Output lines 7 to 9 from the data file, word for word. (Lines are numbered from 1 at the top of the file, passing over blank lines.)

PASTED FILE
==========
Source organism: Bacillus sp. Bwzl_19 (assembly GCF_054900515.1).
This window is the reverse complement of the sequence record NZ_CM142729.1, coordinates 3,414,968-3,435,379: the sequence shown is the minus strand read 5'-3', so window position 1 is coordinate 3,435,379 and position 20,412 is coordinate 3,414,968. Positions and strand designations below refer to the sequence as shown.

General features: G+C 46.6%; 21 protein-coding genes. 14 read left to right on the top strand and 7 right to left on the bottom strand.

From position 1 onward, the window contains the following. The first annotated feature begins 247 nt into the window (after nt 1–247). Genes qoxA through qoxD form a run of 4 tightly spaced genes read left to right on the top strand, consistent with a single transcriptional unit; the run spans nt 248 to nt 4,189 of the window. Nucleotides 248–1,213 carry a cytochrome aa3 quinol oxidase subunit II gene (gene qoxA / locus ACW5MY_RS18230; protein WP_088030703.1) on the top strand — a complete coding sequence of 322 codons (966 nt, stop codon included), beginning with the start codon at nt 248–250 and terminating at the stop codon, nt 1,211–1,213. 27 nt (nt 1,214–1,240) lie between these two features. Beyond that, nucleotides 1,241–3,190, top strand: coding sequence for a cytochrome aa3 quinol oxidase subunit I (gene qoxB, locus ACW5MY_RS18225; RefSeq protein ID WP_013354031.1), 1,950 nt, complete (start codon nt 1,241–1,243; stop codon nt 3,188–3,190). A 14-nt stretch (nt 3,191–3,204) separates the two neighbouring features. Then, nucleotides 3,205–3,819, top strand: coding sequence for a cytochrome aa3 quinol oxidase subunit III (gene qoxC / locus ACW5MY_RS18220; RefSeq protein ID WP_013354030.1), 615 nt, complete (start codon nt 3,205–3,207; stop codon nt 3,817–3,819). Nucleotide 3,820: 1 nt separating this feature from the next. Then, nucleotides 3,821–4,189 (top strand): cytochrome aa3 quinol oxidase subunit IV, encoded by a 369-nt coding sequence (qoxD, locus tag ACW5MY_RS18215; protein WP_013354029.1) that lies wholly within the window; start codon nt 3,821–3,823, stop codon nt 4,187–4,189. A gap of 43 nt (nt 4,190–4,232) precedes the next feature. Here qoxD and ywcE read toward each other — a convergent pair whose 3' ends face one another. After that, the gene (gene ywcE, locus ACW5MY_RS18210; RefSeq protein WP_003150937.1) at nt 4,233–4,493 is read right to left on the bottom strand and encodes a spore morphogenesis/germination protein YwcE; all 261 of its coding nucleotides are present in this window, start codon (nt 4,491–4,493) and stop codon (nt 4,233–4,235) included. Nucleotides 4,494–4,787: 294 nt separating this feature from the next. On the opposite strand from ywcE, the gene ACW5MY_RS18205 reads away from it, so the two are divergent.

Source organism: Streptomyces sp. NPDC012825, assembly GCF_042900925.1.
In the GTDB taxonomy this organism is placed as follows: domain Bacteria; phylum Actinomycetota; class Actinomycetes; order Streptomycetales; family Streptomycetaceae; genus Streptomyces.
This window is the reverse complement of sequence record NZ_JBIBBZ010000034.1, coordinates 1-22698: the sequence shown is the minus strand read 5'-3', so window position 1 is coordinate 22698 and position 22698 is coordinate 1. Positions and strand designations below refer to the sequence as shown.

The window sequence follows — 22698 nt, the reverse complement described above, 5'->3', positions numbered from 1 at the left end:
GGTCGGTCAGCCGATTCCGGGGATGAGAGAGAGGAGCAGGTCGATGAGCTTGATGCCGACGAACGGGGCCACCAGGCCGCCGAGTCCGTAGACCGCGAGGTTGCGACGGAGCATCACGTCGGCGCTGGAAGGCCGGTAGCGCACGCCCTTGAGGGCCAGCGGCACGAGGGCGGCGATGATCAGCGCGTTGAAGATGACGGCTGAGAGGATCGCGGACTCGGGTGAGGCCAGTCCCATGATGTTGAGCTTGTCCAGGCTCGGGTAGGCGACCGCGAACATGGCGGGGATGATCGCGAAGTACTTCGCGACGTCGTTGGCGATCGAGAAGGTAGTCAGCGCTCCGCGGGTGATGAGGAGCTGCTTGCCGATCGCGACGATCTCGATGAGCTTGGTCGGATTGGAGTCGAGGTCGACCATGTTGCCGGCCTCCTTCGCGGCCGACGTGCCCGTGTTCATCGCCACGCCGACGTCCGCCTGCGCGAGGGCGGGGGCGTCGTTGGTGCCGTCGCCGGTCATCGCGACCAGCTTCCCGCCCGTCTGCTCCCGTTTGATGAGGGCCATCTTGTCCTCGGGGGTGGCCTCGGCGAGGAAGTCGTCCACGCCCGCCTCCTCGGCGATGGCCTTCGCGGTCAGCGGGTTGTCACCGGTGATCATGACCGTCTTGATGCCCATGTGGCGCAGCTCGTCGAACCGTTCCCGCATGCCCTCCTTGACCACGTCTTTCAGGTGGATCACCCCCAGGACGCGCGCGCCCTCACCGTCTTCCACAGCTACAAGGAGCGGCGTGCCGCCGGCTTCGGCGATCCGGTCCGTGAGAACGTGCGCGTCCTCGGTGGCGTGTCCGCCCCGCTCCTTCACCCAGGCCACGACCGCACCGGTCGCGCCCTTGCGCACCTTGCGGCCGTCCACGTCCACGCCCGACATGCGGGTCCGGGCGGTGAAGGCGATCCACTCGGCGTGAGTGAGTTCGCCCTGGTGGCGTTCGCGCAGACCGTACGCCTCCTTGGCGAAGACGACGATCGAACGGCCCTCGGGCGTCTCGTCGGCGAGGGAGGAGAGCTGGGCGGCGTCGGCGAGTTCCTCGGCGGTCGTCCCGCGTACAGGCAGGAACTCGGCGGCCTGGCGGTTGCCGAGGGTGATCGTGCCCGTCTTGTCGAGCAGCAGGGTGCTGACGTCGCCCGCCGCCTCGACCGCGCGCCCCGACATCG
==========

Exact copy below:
This window is the reverse complement of sequence record NZ_JBIBBZ010000034.1, coordinates 1-22698: the sequence shown is the minus strand read 5'-3', so window position 1 is coordinate 22698 and position 22698 is coordinate 1. Positions and strand designations below refer to the sequence as shown.

The window sequence follows — 22698 nt, the reverse complement described above, 5'->3', positions numbered from 1 at the left end:
GGTCGGTCAGCCGATTCCGGGGATGAGAGAGAGGAGCAGGTCGATGAGCTTGATGCCGACGAACGGGGCCACCAGGCCGCCGAGTCCGTAGACCGCGAGGTTGCGACGGAGCATCACGTCGGCGCTGGAAGGCCGGTAGCGCACGCCCTTGAGGGCCAGCGGCACGAGGGCGGCGATGATCAGCGCGTTGAAGATGACGGCTGAGAGGATCGCGGACTCGGGTGAGGCCAGTCCCATGATGTTGAGCTTGTCCAGGCTCGGGTAGGCGACCGCGAACATGGCGGGGATGATCGCGAAGTACTTCGCGACGTCGTTGGCGATCGAGAAGGTAGTCAGCGCTCCGCGGGTGATGAGGAGCTGCTTGCCGATCGCGACGATCTCGATGAGCTTGGTCGGATTGGAGTCGAGGTCGACCATGTTGCCGGCCTCCTTCGCGGCCGACGTGCCCGTGTTCATCGCCACGCCGACGTCCGCCTGCGCGAGGGCGGGGGCGTCGTTGGTGCCGTCGCCGGTCATCGCGACCAGCTTCCCGCCCGTCTGCTCCCGTTTGATGAGGGCCATCTTGTCCTCGGGGGTGGCCTCGGCGAGGAAGTCGTCCACGCCCGCCTCCTCGGCGATGGCCTTCGCGGTCAGCGGGTTGTCACCGGTGATCATGACCGTCTTGATGCCCATGTGGCGCAGCTCGTCGAACCGTTCCCGCATGCCCTCCTTGACCACGTCTTTCAGGTGGATCACCCCCAGGACGCGCGCGCCCTCACCGTCTTCCACAGCTACAAGGAGCGGCGTGCCGCCGGCTTCGGCGATCCGGTCCGTGAGAACGTGCGCGTCCTCGGTGGCGTGTCCGCCCCGCTCCTTCACCCAGGCCACGACCGCACCGGTCGCGCCCTTGCGCACCTTGCGGCCGTCCACGTCCACGCCCGACATGCGGGTCCGGGCGGTGAAGGCGATCCACTCGGCGTGAGTGAGTTCGCCCTGGTGGCGTTCGCGCAGACCGTACGCCTCCTTGGCGAAGACGACGATCGAACGGCCCTCGGGCGTCTCGTCGGCGAGGGAGGAGAGCTGGGCGGCGTCGGCGAGTTCCTCGGCGGTCGTCCCGCGTACAGGCAGGAACTCGGCGGCCTGGCGGTTGCCGAGGGTGATCGTGCCCGTCTTGTCGAGCAGCAGGGTGCTGACGTCGCCCGCCGCCTCGACCGCGCGCCCCGACATCG